While every essay is worth reading, the one I can’t stop thinking about concerns beauty. Christians talk about beauty all the time, but McMillan Cottom offers a stinging definition: “Beauty is the preferences that reproduce the existing social order.” Just thinking about this essay terrifies me as I consider my daughters who will live lives knowing that their proximity to whiteness may be the reason people consider them beautiful, or their blackness will render them ugly, or their mixedness will get fetishized. We Christians may wish for or even operate according to another definition of beauty, but here in America the existing social order’s preference is slender, blonde, white women. 

A few years ago, McMillan Cottom wrote an essay about Miley Cyrus’s appropriation of black culture in which she matter-of-factly described herself as unattractive. The response from both white and black women was remarkable, and prompted the essay, “In the Name of Beauty.”  Many black women were hurt by her apparent belief that because she was black she was unattractive. White women responded by insisting she was “as cute as a button” or “should love herself.” From McMillan Cottom’s perspective, they needed her to buy into the same system of beauty into which they are consumed. I’ve never been good at beauty work, so her willingness to opt out of what she calls America’s coercive and weaponized beauty standards gives me relief. But it’s not really about me, is it? So what does this mean for white women?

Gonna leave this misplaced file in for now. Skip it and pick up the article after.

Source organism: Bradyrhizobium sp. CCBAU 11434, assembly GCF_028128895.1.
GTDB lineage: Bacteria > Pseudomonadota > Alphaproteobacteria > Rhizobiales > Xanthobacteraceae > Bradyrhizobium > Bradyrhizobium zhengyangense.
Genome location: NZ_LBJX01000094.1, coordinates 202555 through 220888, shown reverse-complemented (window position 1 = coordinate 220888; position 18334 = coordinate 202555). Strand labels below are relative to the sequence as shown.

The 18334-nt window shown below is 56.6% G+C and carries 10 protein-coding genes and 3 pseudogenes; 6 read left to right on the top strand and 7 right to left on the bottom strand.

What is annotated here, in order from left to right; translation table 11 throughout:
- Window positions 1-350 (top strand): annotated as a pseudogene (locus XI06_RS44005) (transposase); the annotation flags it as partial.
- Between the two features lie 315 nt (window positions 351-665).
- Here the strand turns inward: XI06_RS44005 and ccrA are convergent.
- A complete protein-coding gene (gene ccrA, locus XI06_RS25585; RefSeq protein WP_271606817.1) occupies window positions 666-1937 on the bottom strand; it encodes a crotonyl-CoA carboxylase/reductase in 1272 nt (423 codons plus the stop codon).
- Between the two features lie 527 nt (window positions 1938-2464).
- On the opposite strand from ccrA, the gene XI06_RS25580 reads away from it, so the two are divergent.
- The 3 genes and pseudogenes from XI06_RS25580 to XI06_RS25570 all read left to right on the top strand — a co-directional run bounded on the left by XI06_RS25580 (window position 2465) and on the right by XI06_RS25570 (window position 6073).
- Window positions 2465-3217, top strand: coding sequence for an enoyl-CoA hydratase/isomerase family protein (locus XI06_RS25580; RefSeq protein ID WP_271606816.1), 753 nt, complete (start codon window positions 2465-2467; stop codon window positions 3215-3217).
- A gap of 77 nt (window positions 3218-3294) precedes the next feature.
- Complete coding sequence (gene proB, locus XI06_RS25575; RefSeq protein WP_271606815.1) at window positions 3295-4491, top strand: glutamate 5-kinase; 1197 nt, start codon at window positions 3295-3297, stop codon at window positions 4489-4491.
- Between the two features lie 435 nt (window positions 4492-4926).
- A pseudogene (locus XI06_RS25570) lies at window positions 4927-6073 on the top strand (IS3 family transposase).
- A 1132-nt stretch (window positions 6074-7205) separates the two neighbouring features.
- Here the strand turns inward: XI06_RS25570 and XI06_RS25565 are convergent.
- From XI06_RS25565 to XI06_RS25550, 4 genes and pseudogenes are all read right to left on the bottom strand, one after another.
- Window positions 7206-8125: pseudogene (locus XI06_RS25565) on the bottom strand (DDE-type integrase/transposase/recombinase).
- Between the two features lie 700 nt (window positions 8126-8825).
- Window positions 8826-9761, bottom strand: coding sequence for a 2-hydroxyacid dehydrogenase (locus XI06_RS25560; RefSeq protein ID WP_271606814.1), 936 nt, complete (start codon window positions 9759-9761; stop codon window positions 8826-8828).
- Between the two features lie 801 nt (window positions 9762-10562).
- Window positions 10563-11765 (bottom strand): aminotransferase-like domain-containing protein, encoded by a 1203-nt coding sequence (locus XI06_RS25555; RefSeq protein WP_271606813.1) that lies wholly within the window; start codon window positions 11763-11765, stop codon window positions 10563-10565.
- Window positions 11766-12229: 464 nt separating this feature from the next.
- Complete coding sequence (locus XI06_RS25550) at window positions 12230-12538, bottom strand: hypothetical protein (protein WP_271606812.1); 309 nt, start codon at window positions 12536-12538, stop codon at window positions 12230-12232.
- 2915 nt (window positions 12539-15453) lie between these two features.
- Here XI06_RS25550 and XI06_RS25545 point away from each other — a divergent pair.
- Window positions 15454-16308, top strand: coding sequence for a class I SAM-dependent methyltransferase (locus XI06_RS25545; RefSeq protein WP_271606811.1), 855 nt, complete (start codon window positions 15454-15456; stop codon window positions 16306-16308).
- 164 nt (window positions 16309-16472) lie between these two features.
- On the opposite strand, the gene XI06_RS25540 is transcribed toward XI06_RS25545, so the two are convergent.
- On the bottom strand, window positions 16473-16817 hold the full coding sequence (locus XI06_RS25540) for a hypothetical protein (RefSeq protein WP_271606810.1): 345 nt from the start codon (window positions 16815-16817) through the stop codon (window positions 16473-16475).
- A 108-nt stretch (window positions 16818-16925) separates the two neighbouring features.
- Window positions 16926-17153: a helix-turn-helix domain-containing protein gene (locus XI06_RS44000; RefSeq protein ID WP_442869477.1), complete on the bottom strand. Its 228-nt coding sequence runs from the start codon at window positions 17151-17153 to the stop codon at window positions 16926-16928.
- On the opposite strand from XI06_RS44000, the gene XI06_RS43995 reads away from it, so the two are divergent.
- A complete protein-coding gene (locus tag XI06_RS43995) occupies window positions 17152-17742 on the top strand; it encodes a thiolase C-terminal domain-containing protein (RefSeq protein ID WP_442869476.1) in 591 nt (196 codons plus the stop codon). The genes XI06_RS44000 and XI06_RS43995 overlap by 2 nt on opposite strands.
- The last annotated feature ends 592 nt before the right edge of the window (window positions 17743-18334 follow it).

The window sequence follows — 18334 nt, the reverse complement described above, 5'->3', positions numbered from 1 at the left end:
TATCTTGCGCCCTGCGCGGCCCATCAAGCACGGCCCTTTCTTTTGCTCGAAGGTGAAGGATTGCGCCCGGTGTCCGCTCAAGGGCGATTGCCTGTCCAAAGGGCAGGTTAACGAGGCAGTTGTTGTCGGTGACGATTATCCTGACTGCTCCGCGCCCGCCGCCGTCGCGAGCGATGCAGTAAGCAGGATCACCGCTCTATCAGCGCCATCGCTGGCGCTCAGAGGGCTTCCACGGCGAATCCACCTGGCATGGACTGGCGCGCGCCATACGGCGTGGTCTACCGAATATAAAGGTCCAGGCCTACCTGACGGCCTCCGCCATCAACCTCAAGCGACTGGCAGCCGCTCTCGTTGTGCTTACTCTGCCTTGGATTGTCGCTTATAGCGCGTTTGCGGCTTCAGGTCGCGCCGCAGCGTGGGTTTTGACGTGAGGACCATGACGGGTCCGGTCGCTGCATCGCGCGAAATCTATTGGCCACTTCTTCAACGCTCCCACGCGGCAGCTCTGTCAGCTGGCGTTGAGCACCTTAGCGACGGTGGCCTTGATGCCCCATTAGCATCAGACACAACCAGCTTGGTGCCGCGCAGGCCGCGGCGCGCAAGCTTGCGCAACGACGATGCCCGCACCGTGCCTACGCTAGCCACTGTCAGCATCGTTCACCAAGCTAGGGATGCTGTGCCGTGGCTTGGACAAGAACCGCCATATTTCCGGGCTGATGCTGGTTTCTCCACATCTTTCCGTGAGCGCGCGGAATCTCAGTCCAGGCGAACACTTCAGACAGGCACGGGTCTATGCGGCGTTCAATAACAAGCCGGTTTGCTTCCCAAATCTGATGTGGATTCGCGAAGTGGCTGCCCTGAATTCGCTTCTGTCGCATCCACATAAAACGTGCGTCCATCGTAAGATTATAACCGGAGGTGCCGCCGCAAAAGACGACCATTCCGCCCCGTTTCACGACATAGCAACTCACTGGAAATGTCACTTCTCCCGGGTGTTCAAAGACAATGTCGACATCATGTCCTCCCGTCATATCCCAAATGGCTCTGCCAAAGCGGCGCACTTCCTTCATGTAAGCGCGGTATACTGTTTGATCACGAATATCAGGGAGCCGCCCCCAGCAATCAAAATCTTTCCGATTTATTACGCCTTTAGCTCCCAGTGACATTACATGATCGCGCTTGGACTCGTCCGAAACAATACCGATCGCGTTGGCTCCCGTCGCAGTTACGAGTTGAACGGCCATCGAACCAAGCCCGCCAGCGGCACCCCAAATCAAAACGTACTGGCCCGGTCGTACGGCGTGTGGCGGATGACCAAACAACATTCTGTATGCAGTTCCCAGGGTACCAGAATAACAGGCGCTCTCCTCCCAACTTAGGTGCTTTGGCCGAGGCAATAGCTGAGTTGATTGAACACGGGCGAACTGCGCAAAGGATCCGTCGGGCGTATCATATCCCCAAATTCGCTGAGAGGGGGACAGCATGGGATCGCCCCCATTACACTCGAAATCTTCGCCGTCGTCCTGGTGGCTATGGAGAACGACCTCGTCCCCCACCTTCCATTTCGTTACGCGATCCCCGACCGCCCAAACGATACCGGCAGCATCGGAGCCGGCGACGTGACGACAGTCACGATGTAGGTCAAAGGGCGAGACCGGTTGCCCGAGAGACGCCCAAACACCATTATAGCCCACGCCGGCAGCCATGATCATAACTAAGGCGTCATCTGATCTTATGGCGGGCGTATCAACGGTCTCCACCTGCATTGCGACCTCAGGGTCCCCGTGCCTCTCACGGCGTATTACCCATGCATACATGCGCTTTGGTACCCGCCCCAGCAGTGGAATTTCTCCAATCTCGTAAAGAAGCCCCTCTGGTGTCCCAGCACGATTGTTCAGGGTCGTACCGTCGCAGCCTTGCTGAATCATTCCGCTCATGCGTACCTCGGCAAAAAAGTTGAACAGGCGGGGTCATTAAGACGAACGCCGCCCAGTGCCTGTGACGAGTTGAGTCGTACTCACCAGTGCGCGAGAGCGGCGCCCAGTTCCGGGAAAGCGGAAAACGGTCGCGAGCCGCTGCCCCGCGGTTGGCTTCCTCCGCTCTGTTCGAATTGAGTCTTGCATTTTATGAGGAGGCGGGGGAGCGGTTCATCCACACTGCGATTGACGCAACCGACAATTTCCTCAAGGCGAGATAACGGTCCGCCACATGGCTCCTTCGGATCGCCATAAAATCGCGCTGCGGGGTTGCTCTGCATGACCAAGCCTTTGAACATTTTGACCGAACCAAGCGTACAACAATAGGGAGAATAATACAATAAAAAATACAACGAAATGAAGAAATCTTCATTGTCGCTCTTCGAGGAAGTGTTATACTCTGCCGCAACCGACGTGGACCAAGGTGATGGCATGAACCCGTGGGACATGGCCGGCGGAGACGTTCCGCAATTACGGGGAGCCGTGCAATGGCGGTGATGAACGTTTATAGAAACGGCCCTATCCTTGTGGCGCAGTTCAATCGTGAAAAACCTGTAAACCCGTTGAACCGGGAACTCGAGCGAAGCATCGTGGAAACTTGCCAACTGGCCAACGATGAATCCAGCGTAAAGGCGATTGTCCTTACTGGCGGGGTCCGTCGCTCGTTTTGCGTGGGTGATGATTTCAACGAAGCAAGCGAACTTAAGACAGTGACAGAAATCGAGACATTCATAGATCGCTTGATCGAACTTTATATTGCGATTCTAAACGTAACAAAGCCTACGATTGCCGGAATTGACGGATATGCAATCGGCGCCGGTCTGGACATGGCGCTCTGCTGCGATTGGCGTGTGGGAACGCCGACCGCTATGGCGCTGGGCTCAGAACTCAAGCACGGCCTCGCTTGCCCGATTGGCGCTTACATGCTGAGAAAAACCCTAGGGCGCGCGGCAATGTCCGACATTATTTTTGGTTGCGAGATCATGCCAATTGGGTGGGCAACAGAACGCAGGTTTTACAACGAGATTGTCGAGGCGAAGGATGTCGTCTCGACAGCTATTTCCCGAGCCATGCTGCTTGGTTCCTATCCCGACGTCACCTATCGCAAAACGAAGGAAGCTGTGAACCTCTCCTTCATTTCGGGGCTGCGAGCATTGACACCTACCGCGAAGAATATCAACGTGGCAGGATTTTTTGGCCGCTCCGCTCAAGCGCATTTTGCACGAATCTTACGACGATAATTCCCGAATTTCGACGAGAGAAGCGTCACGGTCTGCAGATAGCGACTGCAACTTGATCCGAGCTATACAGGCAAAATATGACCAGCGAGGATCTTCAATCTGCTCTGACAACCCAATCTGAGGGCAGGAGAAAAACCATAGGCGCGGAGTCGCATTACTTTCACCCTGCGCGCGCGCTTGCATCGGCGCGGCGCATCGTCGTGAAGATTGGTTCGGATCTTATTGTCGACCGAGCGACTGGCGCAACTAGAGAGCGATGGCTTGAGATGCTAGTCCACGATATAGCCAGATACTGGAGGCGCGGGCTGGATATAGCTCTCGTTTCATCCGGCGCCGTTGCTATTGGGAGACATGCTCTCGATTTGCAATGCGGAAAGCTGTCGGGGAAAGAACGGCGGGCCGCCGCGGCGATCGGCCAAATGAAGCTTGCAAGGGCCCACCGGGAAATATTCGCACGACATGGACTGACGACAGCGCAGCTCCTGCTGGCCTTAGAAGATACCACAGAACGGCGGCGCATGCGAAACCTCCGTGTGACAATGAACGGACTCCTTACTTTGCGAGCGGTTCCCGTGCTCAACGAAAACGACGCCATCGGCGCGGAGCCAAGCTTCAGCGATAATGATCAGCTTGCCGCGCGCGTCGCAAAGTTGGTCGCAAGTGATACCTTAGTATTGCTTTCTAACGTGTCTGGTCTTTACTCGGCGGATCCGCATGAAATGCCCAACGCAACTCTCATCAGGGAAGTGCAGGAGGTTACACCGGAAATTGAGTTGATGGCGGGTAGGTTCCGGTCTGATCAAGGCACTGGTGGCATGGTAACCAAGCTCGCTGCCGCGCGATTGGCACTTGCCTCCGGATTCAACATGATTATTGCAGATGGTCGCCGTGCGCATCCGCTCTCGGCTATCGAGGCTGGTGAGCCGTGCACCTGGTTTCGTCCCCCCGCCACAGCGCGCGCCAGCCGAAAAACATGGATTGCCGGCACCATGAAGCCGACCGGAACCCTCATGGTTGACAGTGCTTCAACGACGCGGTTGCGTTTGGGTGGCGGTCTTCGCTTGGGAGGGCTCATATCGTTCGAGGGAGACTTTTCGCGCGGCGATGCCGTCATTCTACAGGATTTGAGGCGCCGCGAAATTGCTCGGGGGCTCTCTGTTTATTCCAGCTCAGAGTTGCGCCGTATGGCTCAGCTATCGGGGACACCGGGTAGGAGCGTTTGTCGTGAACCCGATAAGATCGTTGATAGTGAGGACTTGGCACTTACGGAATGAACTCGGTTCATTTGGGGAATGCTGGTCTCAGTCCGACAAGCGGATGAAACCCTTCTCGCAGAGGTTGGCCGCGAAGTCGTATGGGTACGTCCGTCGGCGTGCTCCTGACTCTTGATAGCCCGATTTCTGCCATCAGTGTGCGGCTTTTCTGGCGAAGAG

She writes, “If I believe I can become beautiful, I become an economic subject. My desire becomes a market. And my faith becomes a salve for the white women who want to have the right politics while keeping the privilege of never having to live them.” I’m not sure every white woman like me would agree with McMillan Cottom’s idea of “right politics,” but we would do well to count the cost of our “beauty” for those who can never achieve it. 

She writes, “If I believe I can become beautiful, I become an economic subject. My desire becomes a market. And my faith becomes a salve for the white women who want to have the right politics while keeping the privilege of never having to live them.”